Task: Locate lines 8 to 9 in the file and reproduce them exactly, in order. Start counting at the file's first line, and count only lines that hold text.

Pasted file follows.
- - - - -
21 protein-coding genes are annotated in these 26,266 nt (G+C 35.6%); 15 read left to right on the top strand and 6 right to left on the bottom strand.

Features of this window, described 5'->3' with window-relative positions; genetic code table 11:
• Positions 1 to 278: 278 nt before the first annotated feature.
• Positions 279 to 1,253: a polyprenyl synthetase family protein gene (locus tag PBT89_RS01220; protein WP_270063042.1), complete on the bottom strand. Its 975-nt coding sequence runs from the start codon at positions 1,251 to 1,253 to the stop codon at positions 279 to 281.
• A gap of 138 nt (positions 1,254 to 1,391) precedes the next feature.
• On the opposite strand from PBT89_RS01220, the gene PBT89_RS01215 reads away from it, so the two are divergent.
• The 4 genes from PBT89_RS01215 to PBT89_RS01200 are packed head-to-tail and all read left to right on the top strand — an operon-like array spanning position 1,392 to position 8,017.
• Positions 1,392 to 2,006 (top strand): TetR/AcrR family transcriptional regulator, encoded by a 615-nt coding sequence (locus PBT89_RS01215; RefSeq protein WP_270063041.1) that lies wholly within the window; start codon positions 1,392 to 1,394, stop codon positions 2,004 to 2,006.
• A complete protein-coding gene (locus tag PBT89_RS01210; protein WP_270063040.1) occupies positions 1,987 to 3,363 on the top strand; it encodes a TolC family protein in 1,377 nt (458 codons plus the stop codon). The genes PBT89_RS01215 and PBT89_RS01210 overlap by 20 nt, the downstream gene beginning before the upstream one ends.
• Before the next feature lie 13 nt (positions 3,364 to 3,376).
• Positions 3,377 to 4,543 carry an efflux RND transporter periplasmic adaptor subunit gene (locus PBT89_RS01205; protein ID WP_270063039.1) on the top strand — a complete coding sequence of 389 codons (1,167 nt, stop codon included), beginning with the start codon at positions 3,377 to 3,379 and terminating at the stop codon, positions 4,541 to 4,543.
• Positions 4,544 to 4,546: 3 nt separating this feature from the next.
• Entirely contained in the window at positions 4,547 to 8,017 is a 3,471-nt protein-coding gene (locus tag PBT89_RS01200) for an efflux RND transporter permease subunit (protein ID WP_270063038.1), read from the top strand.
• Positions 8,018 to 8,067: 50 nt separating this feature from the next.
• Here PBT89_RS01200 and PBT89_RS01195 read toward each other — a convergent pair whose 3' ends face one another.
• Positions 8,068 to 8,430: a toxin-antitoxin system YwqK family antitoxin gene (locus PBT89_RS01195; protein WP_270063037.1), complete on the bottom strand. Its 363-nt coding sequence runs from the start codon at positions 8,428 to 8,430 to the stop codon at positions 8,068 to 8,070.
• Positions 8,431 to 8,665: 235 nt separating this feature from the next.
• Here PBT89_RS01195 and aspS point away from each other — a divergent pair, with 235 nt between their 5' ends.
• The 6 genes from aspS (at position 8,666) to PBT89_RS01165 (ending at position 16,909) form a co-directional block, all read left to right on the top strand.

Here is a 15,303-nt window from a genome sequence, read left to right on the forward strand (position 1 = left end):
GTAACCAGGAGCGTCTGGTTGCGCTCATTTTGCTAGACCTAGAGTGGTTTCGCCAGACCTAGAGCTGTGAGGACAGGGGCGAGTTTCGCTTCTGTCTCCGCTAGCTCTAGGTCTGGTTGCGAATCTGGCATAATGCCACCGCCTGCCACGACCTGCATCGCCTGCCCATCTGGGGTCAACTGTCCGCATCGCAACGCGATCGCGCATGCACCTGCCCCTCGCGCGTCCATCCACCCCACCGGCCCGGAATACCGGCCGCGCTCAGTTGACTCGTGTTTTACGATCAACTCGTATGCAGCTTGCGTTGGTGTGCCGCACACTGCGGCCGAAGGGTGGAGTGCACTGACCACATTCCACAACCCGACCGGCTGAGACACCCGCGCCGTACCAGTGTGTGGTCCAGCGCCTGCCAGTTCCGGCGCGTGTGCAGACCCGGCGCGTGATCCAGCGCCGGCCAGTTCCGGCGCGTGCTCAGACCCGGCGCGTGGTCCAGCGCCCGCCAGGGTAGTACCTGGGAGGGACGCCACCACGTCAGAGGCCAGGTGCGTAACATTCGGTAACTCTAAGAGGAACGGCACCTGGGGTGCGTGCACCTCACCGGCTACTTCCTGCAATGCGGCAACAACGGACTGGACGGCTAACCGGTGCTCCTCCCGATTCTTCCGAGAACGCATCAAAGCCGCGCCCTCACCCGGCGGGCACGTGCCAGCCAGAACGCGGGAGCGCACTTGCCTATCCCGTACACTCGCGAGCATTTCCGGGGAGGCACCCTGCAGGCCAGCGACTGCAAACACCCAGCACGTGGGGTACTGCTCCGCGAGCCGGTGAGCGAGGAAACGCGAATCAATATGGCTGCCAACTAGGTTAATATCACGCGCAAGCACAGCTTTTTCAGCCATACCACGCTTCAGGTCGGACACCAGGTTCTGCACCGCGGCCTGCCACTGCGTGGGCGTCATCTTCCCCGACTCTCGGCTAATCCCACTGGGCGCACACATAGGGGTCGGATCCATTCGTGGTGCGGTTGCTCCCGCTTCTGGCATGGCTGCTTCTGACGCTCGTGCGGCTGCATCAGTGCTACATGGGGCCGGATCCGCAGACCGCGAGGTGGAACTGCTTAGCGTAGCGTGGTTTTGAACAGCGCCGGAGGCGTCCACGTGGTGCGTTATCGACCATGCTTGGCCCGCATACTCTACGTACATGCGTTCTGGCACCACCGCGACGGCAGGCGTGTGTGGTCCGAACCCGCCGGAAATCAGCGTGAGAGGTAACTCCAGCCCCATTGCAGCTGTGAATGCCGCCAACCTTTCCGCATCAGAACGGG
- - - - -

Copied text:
• Positions 1,392 to 2,006 (top strand): TetR/AcrR family transcriptional regulator, encoded by a 615-nt coding sequence (locus PBT89_RS01215; RefSeq protein WP_270063041.1) that lies wholly within the window; start codon positions 1,392 to 1,394, stop codon positions 2,004 to 2,006.
• A complete protein-coding gene (locus tag PBT89_RS01210; protein WP_270063040.1) occupies positions 1,987 to 3,363 on the top strand; it encodes a TolC family protein in 1,377 nt (458 codons plus the stop codon). The genes PBT89_RS01215 and PBT89_RS01210 overlap by 20 nt, the downstream gene beginning before the upstream one ends.